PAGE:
Iraqi Christians who were given indefinite political asylum in France say they don't want to return to their home country.
Thirty-six Iraqi Christians who survived the attack on Our Lady of Salvation Church in Baghdad were taken to Paris last month where they were given medical care and asylum.
Some survivors still had bullet or shrapnel wounds and were immediately taken to hospitals to be treated upon deplaning, reported France 24 on Monday. Lyes, who survived a bullet wound in his abdomen, said he wants to stay in France and try to bring his wife and two children over to start a new life.
“I don’t want to go back to Iraq so long as the situation is like that. It keeps getting worse and worse,” said Lyes to the France 24 news crew while lying in his hospital bed. “Since getting to France I’ve seen on TV that there have been other attacks on Christians in Iraq. After going for the churches, they are now attacking Christians in their own homes.”
He recalled the traumatic incident on Oct. 31 when gunmen perpetrated the deadliest attack against the Assyrian Christian community since Islamic extremists began targeting them in 2003. At least 58 people were killed during the massacre, including three Catholic priests.
“They came in suddenly, shooting in all directions,” recalled Lyes. “We heard explosions outside. There was panic. We didn’t know what was going on. I don’t know who shot me. The bullet hit me from behind and came out here right in the front. I felt a burning sensation in my stomach and I put my hand over it and I could feel I was bleeding. That is when I knew I had been shot.”
Other Iraqi Assyrian Christians lucky enough to go to France and be given a fast pass in the immigration process are, however, unsure if they will stay or return to Iraq.
Wanda, another church attack survivor, is wavering on whether to stay in France or return to Iraq. The mother of four is in Paris but her thoughts are with her three children still in harm’s way in her homeland. She was able to come to France to assist one of her daughters who was hit by a bullet during the church attack.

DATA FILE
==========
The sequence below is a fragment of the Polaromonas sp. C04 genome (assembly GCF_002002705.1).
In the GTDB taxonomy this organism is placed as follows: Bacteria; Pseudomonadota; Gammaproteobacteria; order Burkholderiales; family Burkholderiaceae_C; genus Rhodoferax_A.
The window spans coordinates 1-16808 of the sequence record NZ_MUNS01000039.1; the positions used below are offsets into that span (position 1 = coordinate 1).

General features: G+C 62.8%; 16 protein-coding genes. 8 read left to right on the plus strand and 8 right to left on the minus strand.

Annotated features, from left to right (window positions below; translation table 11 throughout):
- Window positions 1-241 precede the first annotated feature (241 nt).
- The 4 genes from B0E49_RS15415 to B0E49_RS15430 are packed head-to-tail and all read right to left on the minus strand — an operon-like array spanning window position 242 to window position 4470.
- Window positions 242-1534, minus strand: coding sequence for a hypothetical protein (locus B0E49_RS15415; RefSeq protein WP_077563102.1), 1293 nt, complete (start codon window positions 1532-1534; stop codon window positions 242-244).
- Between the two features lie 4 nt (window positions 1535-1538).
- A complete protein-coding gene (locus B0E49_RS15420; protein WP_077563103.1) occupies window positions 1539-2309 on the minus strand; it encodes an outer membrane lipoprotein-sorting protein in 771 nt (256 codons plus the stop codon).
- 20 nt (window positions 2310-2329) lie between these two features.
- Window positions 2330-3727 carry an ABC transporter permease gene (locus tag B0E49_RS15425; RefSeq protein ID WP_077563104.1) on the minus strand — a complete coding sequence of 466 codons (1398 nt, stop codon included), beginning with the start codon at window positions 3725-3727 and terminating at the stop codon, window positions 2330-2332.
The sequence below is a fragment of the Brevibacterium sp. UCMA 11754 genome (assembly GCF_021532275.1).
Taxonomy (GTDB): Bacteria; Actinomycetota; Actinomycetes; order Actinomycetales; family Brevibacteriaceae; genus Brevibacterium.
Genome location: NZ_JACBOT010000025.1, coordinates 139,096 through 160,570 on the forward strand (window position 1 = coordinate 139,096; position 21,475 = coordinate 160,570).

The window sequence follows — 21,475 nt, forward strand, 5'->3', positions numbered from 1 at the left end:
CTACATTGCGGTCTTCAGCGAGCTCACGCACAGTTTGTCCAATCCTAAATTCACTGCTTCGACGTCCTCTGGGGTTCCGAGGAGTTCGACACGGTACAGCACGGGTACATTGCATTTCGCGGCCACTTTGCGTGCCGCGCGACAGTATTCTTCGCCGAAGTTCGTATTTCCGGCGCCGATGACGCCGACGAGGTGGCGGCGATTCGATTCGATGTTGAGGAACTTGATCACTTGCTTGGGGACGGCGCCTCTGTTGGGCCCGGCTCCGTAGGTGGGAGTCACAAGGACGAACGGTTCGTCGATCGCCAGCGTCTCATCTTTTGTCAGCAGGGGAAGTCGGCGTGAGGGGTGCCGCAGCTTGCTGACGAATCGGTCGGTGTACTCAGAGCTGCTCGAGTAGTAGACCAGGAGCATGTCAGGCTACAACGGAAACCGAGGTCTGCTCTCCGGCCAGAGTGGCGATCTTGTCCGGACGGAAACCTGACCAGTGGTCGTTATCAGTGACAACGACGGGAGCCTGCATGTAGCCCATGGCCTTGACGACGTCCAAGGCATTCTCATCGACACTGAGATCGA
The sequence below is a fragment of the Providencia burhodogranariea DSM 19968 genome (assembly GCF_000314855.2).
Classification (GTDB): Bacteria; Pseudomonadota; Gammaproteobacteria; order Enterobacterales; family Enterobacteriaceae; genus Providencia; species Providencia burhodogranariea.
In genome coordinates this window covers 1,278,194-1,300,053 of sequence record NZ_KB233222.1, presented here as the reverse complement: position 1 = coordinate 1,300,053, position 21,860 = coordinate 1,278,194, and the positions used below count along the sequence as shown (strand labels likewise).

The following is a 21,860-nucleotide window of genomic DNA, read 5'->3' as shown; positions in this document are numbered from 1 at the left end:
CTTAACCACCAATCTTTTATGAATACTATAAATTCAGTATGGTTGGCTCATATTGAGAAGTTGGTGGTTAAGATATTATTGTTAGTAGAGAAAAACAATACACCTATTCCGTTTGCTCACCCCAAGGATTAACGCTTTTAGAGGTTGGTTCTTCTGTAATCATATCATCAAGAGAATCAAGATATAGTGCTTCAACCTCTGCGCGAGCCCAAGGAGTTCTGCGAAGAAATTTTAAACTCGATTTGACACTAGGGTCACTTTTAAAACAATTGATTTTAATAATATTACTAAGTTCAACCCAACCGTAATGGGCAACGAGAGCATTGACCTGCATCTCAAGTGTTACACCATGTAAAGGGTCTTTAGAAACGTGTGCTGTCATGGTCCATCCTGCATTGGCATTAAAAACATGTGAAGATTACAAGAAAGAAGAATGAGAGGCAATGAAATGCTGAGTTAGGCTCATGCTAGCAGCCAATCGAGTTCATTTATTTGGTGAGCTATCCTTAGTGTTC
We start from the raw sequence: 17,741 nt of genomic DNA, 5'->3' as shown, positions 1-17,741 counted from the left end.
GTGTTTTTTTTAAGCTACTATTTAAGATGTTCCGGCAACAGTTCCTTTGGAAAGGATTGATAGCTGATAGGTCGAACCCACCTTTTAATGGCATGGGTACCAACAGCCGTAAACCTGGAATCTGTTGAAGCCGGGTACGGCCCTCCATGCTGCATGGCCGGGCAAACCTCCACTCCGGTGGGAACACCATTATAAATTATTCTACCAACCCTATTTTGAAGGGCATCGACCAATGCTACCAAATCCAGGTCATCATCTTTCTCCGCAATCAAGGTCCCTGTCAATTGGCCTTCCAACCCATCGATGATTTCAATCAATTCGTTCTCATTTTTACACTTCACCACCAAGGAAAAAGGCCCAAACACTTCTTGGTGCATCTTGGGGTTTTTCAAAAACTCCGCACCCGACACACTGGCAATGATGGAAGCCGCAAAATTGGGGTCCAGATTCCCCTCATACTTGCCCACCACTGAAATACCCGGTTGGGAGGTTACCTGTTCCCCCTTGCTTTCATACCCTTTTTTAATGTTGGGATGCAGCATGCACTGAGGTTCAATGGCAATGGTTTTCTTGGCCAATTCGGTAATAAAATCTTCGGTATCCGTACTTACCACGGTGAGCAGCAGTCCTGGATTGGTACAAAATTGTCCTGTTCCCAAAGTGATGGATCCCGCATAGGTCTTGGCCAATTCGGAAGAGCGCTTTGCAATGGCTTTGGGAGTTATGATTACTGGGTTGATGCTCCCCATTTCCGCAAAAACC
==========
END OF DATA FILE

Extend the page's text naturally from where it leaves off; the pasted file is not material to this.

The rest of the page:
“My youngest is fifteen and it’s the first time I’ve ever missed his birthday,” said the heartbroken mother who feels that she abandoned her children to be in France. “I feel terrible for not being with him.”
Attacks on the tiny and defenseless Christian community in Iraq has been unrelenting since Oct. 31. The latest attack occurred Sunday when gunmen shot and killed an elderly Christian couple in their home in eastern Baghdad. Weeks earlier, a six-year-old girl and her Christian father were killed in the northern city of Mosul and two Christian men were killed in their living room in the same city.
The Islamic State of Iraq, an umbrella group for Sunni Islamic insurgent groups that include al-Qaida in Iraq, has claimed responsibility for the Oct. 31 and the Nov. 10 attacks that killed another five people in several Christian neighborhoods in Baghdad.
Carl Moeller, president of Open Doors USA, a group that supports persecuted Christians, went as far as to label the attacks against Christians “religion-cide.”
“Baghdad right now is just gripped by terrorism against the Christian community and there is no other way to put it,” he said in an earlier interview with The Christian Post.
There are only about 600,000 Christians in Iraq now, down from about 1.2 million before the U.S-led invasion in 2003, by some estimates. Most of the Iraqis have fled to nearby countries including Jordan, Syria, Lebanon and Turkey.
Although Christians compose only three percent of Iraq’s 26 million people, the United Nations High Commissioner for Refugees noted, they make up nearly half of the refugees fleeing Iraq.
“We are not going to apologize for welcoming Christians,” said Eric Besson, former minister for immigration and national identity, to France 24. “Of course it is normal to, given the history of France and Europe.”
Responding to complaints that Iraqi Christians are getting special treatment, he noted that no one said France was discriminating when they welcomed Muslims from Kosovo.
In addition to France, a significant number of Iraqi refugees also seek asylum in other Western countries, including Germany, the United Kingdom, the Netherlands, and Sweden, according to the UNHCR.
A UNHCR poll released in October found that the majority of Iraqi refugees regret returning home after living in neighboring countries. The survey found that 61 percent of those interviewed regretted returning to Iraq from their country of asylum, mainly because of insecurity and personal safety concerns.
Most Iraqis who returned did not want to do so but were forced to because they could not afford the cost of living in asylum states. Many refugees are in their asylum countries illegally and therefore cannot find legal work or housing.
“Since 2003, it has all gone wrong in Iraq. The war. The daily attacks on the Iraqi people,” said the Iraqi Christian mother Warda to France 24. “The aim of terrorism is to destroy the country and divide the Iraqi people and to even say we are not real Iraqis.”